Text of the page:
Saturday, 25 May 2024

Stimulus bill passes Congress as debate rages on about package's merits

LAKE COUNTY – Lake County's congressman said Friday that the economic stimulus bill will benefit not just the nation by the North Coast in the effort to get the sluggish economy revitalized. {sidebar id=122}

Congressman Mike Thompson (D-St. Helena) spoke with a group of North Coast journalists Friday, shortly before the House of Representatives voted 246 to 183 to pass the updated version of the American Recovery and Reinvestment Act (H.R. 1), which will spend $787 billion on the nation's recovery.

But the bill didn't meet the approval of Republicans and wasn't unanimously accepted among all Democrats in Congress.


In the House, no Republicans voted for the bill, and seven Democrats crossed the aisle to vote against it, with one Democrat not voting at all.

The bill had passed through a conference committee to work out the differences between previously approved versions of the bill that had passed through the House and Senate.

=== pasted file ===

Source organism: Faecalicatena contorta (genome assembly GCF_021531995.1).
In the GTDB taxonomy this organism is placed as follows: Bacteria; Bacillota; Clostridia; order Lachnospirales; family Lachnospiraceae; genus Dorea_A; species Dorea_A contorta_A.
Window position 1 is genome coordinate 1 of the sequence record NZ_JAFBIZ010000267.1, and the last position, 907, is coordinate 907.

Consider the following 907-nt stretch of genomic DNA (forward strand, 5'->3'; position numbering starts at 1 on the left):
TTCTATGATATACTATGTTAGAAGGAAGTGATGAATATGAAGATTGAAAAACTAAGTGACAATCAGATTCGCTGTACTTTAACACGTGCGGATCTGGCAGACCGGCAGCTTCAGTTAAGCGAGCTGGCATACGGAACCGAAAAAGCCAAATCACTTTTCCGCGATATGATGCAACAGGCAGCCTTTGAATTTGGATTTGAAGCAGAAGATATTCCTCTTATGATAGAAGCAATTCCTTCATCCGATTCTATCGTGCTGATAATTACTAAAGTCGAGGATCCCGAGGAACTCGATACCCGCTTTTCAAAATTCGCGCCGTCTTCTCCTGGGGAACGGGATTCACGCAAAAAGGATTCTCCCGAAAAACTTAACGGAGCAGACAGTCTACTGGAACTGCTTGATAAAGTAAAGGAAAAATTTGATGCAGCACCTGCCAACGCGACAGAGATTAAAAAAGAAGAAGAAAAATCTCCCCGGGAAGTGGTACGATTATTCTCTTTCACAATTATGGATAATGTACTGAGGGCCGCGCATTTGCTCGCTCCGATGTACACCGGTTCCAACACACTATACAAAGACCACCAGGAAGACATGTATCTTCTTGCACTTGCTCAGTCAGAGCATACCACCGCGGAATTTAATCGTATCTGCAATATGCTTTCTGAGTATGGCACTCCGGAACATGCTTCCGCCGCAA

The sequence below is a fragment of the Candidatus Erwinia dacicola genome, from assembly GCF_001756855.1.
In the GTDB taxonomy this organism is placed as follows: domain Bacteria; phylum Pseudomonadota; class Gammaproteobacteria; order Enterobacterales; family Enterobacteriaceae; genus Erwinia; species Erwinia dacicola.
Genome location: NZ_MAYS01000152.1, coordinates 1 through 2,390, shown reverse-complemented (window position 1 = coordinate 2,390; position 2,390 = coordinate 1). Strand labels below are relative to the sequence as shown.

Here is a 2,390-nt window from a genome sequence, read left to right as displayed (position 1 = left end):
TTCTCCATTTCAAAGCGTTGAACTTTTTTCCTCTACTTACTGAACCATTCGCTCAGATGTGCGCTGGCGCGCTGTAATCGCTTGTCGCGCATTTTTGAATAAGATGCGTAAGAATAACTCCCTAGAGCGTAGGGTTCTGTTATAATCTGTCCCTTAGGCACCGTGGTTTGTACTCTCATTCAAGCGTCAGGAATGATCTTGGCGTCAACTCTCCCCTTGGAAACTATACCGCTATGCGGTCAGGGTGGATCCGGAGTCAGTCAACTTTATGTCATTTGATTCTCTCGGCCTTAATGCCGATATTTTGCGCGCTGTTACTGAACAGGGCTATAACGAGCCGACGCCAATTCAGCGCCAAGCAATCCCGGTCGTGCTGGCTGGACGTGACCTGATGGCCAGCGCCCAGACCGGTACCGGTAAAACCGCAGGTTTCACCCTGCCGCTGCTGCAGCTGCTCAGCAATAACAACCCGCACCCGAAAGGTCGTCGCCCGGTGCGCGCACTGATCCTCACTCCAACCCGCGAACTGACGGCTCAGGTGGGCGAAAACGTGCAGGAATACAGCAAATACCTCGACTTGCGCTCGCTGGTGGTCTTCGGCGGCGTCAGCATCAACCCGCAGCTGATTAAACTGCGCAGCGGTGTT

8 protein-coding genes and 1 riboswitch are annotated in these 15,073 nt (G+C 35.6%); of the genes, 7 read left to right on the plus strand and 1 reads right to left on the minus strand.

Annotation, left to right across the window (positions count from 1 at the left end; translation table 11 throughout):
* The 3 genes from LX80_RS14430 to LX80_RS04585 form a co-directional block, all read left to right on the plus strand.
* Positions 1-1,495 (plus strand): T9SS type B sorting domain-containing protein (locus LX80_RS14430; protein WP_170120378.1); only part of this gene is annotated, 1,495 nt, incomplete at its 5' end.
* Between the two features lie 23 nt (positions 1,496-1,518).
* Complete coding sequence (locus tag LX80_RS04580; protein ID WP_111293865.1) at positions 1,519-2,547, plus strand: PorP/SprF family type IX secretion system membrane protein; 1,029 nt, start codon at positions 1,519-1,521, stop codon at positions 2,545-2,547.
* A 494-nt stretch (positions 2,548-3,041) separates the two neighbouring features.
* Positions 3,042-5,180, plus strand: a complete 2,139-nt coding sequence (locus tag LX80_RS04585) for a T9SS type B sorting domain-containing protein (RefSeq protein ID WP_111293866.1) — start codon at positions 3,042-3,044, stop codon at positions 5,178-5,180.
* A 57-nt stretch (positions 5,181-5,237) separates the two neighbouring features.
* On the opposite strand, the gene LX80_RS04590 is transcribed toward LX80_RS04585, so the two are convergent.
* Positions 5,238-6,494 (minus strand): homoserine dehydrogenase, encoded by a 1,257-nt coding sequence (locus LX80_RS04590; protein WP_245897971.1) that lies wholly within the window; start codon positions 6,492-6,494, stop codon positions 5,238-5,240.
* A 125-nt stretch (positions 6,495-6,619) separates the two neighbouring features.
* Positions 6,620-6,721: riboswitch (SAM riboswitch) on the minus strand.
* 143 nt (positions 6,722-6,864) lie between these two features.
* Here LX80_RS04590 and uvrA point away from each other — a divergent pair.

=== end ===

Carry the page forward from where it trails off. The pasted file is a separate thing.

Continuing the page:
On Friday evening, the Senate also approved the updated version of the bill on a vote of 60 to 38. There were three Republicans who voted for it, with unanimous support from Senate Democrats.

Thompson, who would cast his aye vote a short time after the teleconference, said the bill is designed to jump-start the economy through a variety of measures – tax benefits for families and small businesses, substantial investment in infrastructure and innovation, and job creation.

It's important to move quickly, he said. “We've got a situation where the economy is hemorrhaging jobs – thousands of jobs – as we speak.”

The stimulus bill is supposed to create three to four million jobs, give $116 billion in tax cuts to 95 percent of working families and shift the economy to a basis of renewable energy through $50 billion in new funding and tax incentives, according to Thompson. Another $110 billion would repair and modernize roads, bridges, transit and waterways.

“It helps California a lot,” he said.

The state stands to receive $26 billion from the recovery package, to be used for everything from roads and bridges to upgrading schools, Thompson explained.